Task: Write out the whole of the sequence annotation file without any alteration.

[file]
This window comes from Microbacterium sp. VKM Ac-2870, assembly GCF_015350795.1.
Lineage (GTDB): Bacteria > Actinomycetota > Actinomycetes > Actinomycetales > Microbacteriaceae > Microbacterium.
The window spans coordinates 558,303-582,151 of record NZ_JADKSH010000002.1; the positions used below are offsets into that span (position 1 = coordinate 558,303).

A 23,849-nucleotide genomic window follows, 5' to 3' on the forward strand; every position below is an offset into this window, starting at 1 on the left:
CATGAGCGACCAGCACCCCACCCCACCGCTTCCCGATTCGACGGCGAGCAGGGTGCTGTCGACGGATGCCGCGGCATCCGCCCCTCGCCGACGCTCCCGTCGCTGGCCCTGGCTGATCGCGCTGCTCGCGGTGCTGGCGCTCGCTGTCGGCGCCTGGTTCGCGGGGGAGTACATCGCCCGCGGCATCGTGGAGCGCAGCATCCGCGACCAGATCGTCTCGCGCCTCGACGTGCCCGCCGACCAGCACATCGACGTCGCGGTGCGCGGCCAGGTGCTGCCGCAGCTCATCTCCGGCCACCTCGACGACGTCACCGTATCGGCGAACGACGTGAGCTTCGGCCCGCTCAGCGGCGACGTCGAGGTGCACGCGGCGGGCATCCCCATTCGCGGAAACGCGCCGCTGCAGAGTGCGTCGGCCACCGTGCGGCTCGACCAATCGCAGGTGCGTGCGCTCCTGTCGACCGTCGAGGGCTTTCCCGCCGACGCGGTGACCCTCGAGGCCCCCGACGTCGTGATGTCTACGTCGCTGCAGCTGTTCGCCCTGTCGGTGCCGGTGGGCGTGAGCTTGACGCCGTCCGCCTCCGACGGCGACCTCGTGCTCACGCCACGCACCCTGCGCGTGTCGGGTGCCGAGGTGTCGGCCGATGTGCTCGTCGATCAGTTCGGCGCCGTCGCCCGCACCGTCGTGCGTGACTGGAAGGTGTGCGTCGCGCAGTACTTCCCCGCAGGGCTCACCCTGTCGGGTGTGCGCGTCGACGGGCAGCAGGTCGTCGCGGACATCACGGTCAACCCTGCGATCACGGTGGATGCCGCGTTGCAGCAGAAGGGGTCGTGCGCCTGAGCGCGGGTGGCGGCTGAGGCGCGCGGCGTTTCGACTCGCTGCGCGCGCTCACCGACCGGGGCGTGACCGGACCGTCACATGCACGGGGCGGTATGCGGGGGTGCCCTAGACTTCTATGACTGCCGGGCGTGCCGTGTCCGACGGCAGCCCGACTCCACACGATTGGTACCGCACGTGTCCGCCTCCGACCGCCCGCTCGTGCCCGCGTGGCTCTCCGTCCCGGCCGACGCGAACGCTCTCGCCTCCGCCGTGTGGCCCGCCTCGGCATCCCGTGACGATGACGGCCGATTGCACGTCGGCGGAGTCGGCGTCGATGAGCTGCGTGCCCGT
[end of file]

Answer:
This window comes from Microbacterium sp. VKM Ac-2870, assembly GCF_015350795.1.
Lineage (GTDB): Bacteria > Actinomycetota > Actinomycetes > Actinomycetales > Microbacteriaceae > Microbacterium.
The window spans coordinates 558,303-582,151 of record NZ_JADKSH010000002.1; the positions used below are offsets into that span (position 1 = coordinate 558,303).

A 23,849-nucleotide genomic window follows, 5' to 3' on the forward strand; every position below is an offset into this window, starting at 1 on the left:
CATGAGCGACCAGCACCCCACCCCACCGCTTCCCGATTCGACGGCGAGCAGGGTGCTGTCGACGGATGCCGCGGCATCCGCCCCTCGCCGACGCTCCCGTCGCTGGCCCTGGCTGATCGCGCTGCTCGCGGTGCTGGCGCTCGCTGTCGGCGCCTGGTTCGCGGGGGAGTACATCGCCCGCGGCATCGTGGAGCGCAGCATCCGCGACCAGATCGTCTCGCGCCTCGACGTGCCCGCCGACCAGCACATCGACGTCGCGGTGCGCGGCCAGGTGCTGCCGCAGCTCATCTCCGGCCACCTCGACGACGTCACCGTATCGGCGAACGACGTGAGCTTCGGCCCGCTCAGCGGCGACGTCGAGGTGCACGCGGCGGGCATCCCCATTCGCGGAAACGCGCCGCTGCAGAGTGCGTCGGCCACCGTGCGGCTCGACCAATCGCAGGTGCGTGCGCTCCTGTCGACCGTCGAGGGCTTTCCCGCCGACGCGGTGACCCTCGAGGCCCCCGACGTCGTGATGTCTACGTCGCTGCAGCTGTTCGCCCTGTCGGTGCCGGTGGGCGTGAGCTTGACGCCGTCCGCCTCCGACGGCGACCTCGTGCTCACGCCACGCACCCTGCGCGTGTCGGGTGCCGAGGTGTCGGCCGATGTGCTCGTCGATCAGTTCGGCGCCGTCGCCCGCACCGTCGTGCGTGACTGGAAGGTGTGCGTCGCGCAGTACTTCCCCGCAGGGCTCACCCTGTCGGGTGTGCGCGTCGACGGGCAGCAGGTCGTCGCGGACATCACGGTCAACCCTGCGATCACGGTGGATGCCGCGTTGCAGCAGAAGGGGTCGTGCGCCTGAGCGCGGGTGGCGGCTGAGGCGCGCGGCGTTTCGACTCGCTGCGCGCGCTCACCGACCGGGGCGTGACCGGACCGTCACATGCACGGGGCGGTATGCGGGGGTGCCCTAGACTTCTATGACTGCCGGGCGTGCCGTGTCCGACGGCAGCCCGACTCCACACGATTGGTACCGCACGTGTCCGCCTCCGACCGCCCGCTCGTGCCCGCGTGGCTCTCCGTCCCGGCCGACGCGAACGCTCTCGCCTCCGCCGTGTGGCCCGCCTCGGCATCCCGTGACGATGACGGCCGATTGCACGTCGGCGGAGTCGGCGTCGATGAGCTGCGTGCCCGT